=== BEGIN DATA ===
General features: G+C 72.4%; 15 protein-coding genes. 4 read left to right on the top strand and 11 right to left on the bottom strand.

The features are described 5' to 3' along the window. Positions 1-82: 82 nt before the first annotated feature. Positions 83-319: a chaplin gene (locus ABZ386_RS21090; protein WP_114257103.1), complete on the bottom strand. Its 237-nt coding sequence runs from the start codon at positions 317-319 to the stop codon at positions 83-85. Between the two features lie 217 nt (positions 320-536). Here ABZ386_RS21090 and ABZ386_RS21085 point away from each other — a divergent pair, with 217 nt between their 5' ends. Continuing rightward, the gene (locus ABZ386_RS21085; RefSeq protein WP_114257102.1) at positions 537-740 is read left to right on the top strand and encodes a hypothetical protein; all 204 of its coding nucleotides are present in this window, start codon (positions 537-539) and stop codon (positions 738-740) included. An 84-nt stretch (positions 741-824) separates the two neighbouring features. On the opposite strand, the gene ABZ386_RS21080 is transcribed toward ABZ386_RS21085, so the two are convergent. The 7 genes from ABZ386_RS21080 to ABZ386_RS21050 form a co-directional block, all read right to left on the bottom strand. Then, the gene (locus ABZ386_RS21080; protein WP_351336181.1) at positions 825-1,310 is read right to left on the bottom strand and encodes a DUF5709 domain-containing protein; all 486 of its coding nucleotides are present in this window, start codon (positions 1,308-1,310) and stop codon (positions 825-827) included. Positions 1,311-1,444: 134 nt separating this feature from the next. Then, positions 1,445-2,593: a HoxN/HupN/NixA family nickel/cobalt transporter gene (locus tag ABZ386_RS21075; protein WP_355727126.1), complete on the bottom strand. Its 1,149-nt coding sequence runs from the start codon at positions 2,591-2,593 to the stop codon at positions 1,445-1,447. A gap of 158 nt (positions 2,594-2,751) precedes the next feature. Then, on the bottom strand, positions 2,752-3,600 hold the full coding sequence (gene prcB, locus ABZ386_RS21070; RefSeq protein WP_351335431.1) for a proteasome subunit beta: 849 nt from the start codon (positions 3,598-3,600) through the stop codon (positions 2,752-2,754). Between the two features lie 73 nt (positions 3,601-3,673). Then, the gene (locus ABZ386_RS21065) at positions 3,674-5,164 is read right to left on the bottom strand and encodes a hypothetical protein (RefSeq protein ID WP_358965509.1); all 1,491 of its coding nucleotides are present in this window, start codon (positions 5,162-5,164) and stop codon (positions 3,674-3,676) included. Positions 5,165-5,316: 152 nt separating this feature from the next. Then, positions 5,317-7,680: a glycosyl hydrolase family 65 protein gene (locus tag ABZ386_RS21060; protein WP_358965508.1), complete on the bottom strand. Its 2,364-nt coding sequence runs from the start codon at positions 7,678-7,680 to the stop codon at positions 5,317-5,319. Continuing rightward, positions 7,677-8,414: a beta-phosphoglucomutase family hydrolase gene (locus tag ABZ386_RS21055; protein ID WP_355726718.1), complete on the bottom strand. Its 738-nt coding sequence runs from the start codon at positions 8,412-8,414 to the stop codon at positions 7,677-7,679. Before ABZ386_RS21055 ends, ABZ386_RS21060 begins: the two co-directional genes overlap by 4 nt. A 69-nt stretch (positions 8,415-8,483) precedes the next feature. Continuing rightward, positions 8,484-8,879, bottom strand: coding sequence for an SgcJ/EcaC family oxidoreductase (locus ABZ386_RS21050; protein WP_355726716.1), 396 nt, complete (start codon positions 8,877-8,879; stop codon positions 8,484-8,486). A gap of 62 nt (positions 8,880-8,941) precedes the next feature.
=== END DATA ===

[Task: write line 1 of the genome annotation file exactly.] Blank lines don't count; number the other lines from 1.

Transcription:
General features: G+C 72.4%; 15 protein-coding genes. 4 read left to right on the top strand and 11 right to left on the bottom strand.